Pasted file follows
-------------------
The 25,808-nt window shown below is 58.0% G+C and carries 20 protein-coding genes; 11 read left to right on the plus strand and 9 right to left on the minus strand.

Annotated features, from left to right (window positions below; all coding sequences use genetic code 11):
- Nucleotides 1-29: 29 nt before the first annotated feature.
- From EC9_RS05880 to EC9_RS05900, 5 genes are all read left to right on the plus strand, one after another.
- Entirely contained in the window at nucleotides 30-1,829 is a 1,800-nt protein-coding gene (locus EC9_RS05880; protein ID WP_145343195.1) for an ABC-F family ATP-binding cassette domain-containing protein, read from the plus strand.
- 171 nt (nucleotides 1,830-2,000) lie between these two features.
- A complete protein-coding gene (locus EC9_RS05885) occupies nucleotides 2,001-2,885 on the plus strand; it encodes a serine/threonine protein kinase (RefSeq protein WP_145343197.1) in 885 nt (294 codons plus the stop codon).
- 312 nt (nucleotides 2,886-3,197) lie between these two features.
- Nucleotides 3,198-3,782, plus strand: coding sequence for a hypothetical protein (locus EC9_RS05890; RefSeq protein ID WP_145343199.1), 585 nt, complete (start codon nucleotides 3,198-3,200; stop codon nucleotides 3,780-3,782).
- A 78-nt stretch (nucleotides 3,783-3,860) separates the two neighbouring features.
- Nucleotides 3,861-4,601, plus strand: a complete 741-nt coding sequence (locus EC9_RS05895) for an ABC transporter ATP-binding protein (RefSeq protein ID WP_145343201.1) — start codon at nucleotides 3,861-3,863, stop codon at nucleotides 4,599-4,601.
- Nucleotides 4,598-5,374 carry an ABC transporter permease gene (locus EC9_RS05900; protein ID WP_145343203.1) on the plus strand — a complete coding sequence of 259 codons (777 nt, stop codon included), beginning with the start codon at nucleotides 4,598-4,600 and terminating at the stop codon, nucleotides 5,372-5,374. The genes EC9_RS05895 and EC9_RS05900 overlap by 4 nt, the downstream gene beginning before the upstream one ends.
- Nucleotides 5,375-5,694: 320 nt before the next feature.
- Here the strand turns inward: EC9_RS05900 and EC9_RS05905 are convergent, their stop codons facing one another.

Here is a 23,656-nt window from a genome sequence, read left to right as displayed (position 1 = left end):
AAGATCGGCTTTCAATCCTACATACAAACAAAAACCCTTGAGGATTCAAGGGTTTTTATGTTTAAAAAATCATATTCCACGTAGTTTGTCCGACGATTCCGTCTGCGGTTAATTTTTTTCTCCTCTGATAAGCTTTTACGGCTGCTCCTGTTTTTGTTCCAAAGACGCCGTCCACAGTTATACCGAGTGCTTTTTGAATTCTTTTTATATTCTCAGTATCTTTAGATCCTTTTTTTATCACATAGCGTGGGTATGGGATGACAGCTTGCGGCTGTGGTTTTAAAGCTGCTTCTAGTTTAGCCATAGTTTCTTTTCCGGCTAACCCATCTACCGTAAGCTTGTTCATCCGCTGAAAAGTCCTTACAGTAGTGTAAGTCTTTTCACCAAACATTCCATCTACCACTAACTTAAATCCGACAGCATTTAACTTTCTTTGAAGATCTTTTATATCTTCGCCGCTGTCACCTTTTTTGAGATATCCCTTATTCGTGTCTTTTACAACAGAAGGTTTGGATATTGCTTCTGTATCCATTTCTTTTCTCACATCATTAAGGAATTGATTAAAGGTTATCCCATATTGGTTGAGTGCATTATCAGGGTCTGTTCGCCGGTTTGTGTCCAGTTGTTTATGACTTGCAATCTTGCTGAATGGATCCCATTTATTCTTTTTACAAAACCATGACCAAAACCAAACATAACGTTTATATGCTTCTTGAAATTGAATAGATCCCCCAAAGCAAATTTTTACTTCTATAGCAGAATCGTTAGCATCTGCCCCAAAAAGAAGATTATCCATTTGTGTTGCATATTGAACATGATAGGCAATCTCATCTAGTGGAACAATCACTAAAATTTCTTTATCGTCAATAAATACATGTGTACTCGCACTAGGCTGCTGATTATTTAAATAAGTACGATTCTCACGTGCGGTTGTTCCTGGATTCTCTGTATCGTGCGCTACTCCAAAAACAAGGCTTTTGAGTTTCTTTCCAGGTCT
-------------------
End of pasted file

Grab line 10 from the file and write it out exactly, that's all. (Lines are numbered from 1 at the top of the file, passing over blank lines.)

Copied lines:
- A 78-nt stretch (nucleotides 3,783-3,860) separates the two neighbouring features.